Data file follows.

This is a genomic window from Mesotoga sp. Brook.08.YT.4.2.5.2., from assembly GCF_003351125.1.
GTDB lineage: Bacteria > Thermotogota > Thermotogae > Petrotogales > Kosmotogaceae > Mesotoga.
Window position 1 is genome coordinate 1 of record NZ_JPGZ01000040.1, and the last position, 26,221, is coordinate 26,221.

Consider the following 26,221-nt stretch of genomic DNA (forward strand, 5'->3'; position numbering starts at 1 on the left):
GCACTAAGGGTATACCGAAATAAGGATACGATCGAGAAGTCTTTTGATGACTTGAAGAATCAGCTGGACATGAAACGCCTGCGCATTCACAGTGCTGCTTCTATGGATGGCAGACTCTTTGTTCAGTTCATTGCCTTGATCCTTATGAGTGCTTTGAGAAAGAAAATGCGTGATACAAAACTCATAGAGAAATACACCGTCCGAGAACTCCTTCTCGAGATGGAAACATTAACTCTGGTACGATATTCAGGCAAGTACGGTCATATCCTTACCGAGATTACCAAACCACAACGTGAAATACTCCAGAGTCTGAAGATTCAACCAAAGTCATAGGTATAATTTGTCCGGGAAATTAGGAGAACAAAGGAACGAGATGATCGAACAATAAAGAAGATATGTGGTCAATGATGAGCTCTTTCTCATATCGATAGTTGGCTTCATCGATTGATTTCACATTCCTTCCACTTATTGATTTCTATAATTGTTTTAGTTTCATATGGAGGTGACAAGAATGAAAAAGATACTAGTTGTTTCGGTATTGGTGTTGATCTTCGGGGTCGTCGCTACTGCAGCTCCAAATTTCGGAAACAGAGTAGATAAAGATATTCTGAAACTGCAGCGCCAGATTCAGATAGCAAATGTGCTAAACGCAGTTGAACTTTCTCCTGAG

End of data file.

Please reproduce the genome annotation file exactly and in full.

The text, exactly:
This is a genomic window from Mesotoga sp. Brook.08.YT.4.2.5.2., from assembly GCF_003351125.1.
GTDB lineage: Bacteria > Thermotogota > Thermotogae > Petrotogales > Kosmotogaceae > Mesotoga.
Window position 1 is genome coordinate 1 of record NZ_JPGZ01000040.1, and the last position, 26,221, is coordinate 26,221.

Consider the following 26,221-nt stretch of genomic DNA (forward strand, 5'->3'; position numbering starts at 1 on the left):
GCACTAAGGGTATACCGAAATAAGGATACGATCGAGAAGTCTTTTGATGACTTGAAGAATCAGCTGGACATGAAACGCCTGCGCATTCACAGTGCTGCTTCTATGGATGGCAGACTCTTTGTTCAGTTCATTGCCTTGATCCTTATGAGTGCTTTGAGAAAGAAAATGCGTGATACAAAACTCATAGAGAAATACACCGTCCGAGAACTCCTTCTCGAGATGGAAACATTAACTCTGGTACGATATTCAGGCAAGTACGGTCATATCCTTACCGAGATTACCAAACCACAACGTGAAATACTCCAGAGTCTGAAGATTCAACCAAAGTCATAGGTATAATTTGTCCGGGAAATTAGGAGAACAAAGGAACGAGATGATCGAACAATAAAGAAGATATGTGGTCAATGATGAGCTCTTTCTCATATCGATAGTTGGCTTCATCGATTGATTTCACATTCCTTCCACTTATTGATTTCTATAATTGTTTTAGTTTCATATGGAGGTGACAAGAATGAAAAAGATACTAGTTGTTTCGGTATTGGTGTTGATCTTCGGGGTCGTCGCTACTGCAGCTCCAAATTTCGGAAACAGAGTAGATAAAGATATTCTGAAACTGCAGCGCCAGATTCAGATAGCAAATGTGCTAAACGCAGTTGAACTTTCTCCTGAG